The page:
שלא יחשבו ישראל שפתע פתאום יהיו כל העממים מגורשים מן הארץ, וכאשר לא יהיה כן יאמרו כי מבלתי יכולת ה' לא גורשו משם. לכן אמר: "לא אגרשנו מפניך בשנה אחת", אך "מעט מעט אגרשנו מפני
So that Israel will not think that suddenly all of the nations will suddenly be driven out of the land – and when that did not happen they will say that they were not driven out because God was unable to do so. [For this reason it says] "I will not drive them out in one year" rather, "little by little I will drive them out."
While we would love the redemption and conquest of Israel to be an instantaneous and cataclysmic event, we also want it to be real and lasting. And you can't have both. Life just doesn't work that way. Your wedding day (if you're married) was amazing. Mine sure was terrific – what I remember of it. The chuppah, the dancing, the food. Actually, we didn't have a chance to eat any of the food, but no matter. If you ask yourself whether your wedding was the most significant event in your relationship with your spouse, I hope you'll say no. It's never one specific event, as great as each one may be. Rather, real relationships rise from daily life, from the ongoing joint struggle to succeed and flourish together. Flashy events, while exciting and powerful, don't create lasting impressions, nor do they create facts on the ground. Only the slow, difficult work of growth and inheritance can establish a presence that will endure.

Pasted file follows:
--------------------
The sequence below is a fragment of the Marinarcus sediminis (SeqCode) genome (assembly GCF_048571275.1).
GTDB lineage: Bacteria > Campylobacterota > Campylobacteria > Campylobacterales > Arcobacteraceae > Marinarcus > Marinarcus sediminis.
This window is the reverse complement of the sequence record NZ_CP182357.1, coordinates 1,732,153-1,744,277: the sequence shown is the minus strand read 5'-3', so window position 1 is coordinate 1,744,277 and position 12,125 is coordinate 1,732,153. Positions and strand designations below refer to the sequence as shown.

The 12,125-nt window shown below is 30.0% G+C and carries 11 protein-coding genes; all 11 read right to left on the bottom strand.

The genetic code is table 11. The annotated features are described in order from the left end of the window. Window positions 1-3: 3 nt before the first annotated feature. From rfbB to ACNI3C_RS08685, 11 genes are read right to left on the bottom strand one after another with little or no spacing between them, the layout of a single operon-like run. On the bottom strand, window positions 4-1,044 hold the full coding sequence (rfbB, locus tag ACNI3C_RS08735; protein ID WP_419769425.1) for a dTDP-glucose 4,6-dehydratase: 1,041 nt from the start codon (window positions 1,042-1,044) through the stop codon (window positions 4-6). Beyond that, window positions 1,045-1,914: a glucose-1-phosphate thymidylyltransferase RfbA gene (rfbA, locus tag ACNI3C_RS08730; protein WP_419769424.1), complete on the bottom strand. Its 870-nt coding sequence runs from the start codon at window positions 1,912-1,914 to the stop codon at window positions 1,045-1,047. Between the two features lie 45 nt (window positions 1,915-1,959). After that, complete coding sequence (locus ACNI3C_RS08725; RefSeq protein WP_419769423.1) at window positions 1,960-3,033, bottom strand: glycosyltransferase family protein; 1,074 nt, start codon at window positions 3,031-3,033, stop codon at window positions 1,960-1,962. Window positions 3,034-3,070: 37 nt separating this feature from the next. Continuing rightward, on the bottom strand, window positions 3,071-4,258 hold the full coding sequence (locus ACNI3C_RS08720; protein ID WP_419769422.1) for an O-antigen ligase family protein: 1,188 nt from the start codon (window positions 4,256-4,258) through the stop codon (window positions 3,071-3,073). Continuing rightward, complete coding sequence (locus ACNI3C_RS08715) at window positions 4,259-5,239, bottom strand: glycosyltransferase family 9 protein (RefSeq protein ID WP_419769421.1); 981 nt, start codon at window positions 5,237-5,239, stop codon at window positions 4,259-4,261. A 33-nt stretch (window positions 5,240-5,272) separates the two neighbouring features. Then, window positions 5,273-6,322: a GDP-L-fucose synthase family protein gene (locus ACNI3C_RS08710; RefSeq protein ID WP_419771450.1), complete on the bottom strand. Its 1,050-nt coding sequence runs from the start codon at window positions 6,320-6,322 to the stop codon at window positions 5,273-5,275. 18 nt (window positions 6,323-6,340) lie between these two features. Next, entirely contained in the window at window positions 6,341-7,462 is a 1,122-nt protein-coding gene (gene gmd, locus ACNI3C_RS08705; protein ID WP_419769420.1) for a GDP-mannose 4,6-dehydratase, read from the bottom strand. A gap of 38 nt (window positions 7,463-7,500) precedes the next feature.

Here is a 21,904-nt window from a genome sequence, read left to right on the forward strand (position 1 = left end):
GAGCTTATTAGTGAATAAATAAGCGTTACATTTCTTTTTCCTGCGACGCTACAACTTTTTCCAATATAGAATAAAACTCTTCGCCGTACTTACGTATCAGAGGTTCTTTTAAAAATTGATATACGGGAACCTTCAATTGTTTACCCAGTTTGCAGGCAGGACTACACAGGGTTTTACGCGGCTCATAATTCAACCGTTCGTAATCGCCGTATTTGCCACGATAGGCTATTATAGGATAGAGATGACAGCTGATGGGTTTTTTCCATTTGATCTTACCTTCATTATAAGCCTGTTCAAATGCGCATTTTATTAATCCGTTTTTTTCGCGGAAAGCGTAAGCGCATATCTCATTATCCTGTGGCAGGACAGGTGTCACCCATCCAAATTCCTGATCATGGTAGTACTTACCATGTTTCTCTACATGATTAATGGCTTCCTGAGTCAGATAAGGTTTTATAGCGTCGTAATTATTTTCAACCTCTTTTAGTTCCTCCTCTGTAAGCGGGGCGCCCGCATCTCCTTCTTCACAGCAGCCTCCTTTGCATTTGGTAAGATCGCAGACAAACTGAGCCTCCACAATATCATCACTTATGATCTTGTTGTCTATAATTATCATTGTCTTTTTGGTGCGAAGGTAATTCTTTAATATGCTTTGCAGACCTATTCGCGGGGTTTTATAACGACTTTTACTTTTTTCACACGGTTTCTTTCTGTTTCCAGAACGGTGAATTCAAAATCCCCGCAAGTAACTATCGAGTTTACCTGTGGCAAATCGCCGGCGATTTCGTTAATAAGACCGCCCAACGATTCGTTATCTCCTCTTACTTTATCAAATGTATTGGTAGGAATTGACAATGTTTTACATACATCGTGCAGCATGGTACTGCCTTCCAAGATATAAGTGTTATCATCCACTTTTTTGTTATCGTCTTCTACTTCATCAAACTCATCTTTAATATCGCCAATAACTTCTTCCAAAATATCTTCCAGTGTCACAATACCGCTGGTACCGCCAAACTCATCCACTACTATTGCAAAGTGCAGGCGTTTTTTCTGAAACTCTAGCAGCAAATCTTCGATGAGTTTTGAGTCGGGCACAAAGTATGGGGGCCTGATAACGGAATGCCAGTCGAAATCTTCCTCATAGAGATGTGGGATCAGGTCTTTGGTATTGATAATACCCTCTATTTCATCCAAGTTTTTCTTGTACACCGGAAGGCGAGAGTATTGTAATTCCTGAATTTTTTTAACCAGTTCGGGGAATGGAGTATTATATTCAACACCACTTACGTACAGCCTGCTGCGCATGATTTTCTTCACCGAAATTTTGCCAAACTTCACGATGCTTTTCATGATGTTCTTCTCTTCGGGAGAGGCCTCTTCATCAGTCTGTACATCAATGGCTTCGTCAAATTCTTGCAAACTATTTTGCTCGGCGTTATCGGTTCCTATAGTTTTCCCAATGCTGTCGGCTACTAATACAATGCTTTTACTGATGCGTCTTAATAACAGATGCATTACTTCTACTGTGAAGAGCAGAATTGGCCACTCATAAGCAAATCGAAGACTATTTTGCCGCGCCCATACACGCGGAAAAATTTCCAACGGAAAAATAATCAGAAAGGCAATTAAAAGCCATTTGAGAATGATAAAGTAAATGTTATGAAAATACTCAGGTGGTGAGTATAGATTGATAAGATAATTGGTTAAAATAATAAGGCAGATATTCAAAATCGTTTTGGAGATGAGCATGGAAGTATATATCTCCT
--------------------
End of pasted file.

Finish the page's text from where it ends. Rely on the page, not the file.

What's true for each of us in our personal lives certainly holds true for the Jewish people as a nation. It won't happen in a day or a year, and not even in sixty. We need to "grow and inherit the land." We're not there yet – physically, spiritually or religiously. But every time I drive to work up a modern highway, dotted with flourishing companies, green farms and growing businesses, I feel that we've taken one step closer to that goal. Every day that we continue to take the small steps each and every day: to build another school, another community, another business, another home, another student and another teacher, we inch ever closer to Hashem's promise in the Torah:
וְשַׁתִּי אֶת-גְּבֻלְךָ, מִיַּם-סוּף וְעַד-יָם פְּלִשְׁתִּים, וּמִמִּדְבָּר, עַד-הַנָּהָר
And I will set your border from the Red Sea to the sea of the Philistines, and from the wilderness to the River.
אמן כן יהי רצון.

Yom Iyun on Religious Zionism at Orot Israel College